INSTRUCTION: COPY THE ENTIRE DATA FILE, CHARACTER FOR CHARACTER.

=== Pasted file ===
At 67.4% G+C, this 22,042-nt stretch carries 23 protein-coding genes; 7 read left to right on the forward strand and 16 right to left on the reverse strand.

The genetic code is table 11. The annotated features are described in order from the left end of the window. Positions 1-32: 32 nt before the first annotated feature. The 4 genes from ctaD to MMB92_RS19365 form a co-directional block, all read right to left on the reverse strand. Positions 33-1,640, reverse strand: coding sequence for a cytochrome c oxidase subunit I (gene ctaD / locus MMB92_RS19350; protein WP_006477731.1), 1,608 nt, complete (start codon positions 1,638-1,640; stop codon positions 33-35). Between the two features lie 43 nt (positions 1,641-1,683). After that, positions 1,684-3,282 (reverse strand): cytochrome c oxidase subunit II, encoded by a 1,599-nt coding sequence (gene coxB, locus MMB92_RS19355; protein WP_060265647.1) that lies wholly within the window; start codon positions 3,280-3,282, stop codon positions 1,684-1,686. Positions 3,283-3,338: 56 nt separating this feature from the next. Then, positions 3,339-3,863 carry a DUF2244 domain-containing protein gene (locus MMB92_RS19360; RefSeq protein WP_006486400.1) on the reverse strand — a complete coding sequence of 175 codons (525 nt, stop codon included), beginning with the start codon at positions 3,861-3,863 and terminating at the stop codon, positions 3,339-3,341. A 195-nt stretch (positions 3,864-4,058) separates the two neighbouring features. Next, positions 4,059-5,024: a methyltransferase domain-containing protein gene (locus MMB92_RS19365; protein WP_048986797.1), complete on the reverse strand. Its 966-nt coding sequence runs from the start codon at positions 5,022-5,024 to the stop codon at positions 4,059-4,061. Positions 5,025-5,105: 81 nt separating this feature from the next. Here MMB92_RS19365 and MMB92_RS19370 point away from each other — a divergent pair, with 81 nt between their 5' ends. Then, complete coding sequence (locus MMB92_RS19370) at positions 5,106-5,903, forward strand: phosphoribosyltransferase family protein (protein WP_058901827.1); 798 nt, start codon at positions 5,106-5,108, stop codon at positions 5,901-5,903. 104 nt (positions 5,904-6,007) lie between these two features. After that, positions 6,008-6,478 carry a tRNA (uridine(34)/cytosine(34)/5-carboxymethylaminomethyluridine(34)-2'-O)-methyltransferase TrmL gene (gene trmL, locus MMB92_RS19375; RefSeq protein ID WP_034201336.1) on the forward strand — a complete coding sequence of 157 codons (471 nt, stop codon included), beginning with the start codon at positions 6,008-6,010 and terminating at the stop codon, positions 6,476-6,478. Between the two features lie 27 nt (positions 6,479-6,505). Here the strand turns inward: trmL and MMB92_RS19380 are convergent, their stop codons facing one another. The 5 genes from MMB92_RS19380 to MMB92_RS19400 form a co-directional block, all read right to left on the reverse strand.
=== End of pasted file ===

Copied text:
At 67.4% G+C, this 22,042-nt stretch carries 23 protein-coding genes; 7 read left to right on the forward strand and 16 right to left on the reverse strand.

The genetic code is table 11. The annotated features are described in order from the left end of the window. Positions 1-32: 32 nt before the first annotated feature. The 4 genes from ctaD to MMB92_RS19365 form a co-directional block, all read right to left on the reverse strand. Positions 33-1,640, reverse strand: coding sequence for a cytochrome c oxidase subunit I (gene ctaD / locus MMB92_RS19350; protein WP_006477731.1), 1,608 nt, complete (start codon positions 1,638-1,640; stop codon positions 33-35). Between the two features lie 43 nt (positions 1,641-1,683). After that, positions 1,684-3,282 (reverse strand): cytochrome c oxidase subunit II, encoded by a 1,599-nt coding sequence (gene coxB, locus MMB92_RS19355; protein WP_060265647.1) that lies wholly within the window; start codon positions 3,280-3,282, stop codon positions 1,684-1,686. Positions 3,283-3,338: 56 nt separating this feature from the next. Then, positions 3,339-3,863 carry a DUF2244 domain-containing protein gene (locus MMB92_RS19360; RefSeq protein WP_006486400.1) on the reverse strand — a complete coding sequence of 175 codons (525 nt, stop codon included), beginning with the start codon at positions 3,861-3,863 and terminating at the stop codon, positions 3,339-3,341. A 195-nt stretch (positions 3,864-4,058) separates the two neighbouring features. Next, positions 4,059-5,024: a methyltransferase domain-containing protein gene (locus MMB92_RS19365; protein WP_048986797.1), complete on the reverse strand. Its 966-nt coding sequence runs from the start codon at positions 5,022-5,024 to the stop codon at positions 4,059-4,061. Positions 5,025-5,105: 81 nt separating this feature from the next. Here MMB92_RS19365 and MMB92_RS19370 point away from each other — a divergent pair, with 81 nt between their 5' ends. Then, complete coding sequence (locus MMB92_RS19370) at positions 5,106-5,903, forward strand: phosphoribosyltransferase family protein (protein WP_058901827.1); 798 nt, start codon at positions 5,106-5,108, stop codon at positions 5,901-5,903. 104 nt (positions 5,904-6,007) lie between these two features. After that, positions 6,008-6,478 carry a tRNA (uridine(34)/cytosine(34)/5-carboxymethylaminomethyluridine(34)-2'-O)-methyltransferase TrmL gene (gene trmL, locus MMB92_RS19375; RefSeq protein ID WP_034201336.1) on the forward strand — a complete coding sequence of 157 codons (471 nt, stop codon included), beginning with the start codon at positions 6,008-6,010 and terminating at the stop codon, positions 6,476-6,478. Between the two features lie 27 nt (positions 6,479-6,505). Here the strand turns inward: trmL and MMB92_RS19380 are convergent, their stop codons facing one another. The 5 genes from MMB92_RS19380 to MMB92_RS19400 form a co-directional block, all read right to left on the reverse strand.